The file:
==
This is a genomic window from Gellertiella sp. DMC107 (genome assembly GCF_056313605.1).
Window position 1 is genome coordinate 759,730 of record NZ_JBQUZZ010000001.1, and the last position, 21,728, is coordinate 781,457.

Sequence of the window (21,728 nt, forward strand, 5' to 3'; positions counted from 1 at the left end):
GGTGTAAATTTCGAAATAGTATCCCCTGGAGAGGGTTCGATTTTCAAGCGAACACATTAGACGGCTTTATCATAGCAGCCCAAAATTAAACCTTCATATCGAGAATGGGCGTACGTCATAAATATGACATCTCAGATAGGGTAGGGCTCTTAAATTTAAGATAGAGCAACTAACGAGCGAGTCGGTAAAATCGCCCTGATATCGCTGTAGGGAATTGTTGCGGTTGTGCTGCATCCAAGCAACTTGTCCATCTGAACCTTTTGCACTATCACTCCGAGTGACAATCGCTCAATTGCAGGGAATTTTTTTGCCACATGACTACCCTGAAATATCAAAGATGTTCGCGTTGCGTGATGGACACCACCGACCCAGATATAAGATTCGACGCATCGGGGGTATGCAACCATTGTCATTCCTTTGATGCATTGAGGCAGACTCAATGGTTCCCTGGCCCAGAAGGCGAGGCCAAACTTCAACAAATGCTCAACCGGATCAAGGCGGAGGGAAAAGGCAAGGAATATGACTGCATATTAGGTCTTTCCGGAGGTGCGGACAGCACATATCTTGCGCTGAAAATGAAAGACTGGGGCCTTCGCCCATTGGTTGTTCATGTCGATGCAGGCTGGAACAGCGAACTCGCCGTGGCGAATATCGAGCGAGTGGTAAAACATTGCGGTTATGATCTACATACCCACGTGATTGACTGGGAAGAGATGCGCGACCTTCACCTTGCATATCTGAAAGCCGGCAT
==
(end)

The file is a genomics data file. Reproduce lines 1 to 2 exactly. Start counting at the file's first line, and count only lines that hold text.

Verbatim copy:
This is a genomic window from Gellertiella sp. DMC107 (genome assembly GCF_056313605.1).
Window position 1 is genome coordinate 759,730 of record NZ_JBQUZZ010000001.1, and the last position, 21,728, is coordinate 781,457.